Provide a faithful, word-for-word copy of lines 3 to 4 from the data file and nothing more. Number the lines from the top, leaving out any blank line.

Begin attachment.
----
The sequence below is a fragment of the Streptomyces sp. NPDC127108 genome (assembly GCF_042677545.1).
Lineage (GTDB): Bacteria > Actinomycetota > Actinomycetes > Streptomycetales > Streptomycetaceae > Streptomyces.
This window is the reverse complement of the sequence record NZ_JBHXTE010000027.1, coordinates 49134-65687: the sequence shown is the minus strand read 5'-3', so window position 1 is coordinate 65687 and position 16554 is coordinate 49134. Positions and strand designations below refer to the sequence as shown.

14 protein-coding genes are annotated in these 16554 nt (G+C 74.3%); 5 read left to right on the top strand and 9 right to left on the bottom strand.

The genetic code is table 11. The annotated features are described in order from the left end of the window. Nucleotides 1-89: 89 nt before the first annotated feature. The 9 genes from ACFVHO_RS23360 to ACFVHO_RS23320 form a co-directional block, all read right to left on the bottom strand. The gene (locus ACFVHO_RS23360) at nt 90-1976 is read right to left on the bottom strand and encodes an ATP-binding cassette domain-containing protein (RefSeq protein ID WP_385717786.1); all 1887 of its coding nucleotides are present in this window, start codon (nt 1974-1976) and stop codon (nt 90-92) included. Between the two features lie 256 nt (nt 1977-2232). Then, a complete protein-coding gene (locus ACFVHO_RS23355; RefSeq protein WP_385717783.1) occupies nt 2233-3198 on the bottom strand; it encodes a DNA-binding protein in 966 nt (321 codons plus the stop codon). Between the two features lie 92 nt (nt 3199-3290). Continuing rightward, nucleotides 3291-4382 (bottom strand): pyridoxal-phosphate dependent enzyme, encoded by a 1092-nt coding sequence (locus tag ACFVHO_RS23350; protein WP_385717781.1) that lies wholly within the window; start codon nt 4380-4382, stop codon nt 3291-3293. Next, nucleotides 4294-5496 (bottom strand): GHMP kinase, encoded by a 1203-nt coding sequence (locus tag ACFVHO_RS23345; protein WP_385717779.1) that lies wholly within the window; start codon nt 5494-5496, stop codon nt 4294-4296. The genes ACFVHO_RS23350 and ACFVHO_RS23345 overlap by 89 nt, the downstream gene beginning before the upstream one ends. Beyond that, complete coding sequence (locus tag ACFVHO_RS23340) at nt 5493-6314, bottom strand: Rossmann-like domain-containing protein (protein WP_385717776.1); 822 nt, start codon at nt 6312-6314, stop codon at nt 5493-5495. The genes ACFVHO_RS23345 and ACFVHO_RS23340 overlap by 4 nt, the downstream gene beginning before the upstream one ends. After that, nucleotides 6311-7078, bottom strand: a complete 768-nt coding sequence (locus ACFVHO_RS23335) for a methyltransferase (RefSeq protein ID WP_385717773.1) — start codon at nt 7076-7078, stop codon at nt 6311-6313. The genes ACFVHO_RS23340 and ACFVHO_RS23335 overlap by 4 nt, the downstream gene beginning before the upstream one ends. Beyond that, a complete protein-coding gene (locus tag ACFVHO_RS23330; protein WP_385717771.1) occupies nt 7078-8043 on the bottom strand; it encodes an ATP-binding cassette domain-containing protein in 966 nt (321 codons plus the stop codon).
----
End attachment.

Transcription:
This window is the reverse complement of the sequence record NZ_JBHXTE010000027.1, coordinates 49134-65687: the sequence shown is the minus strand read 5'-3', so window position 1 is coordinate 65687 and position 16554 is coordinate 49134. Positions and strand designations below refer to the sequence as shown.

14 protein-coding genes are annotated in these 16554 nt (G+C 74.3%); 5 read left to right on the top strand and 9 right to left on the bottom strand.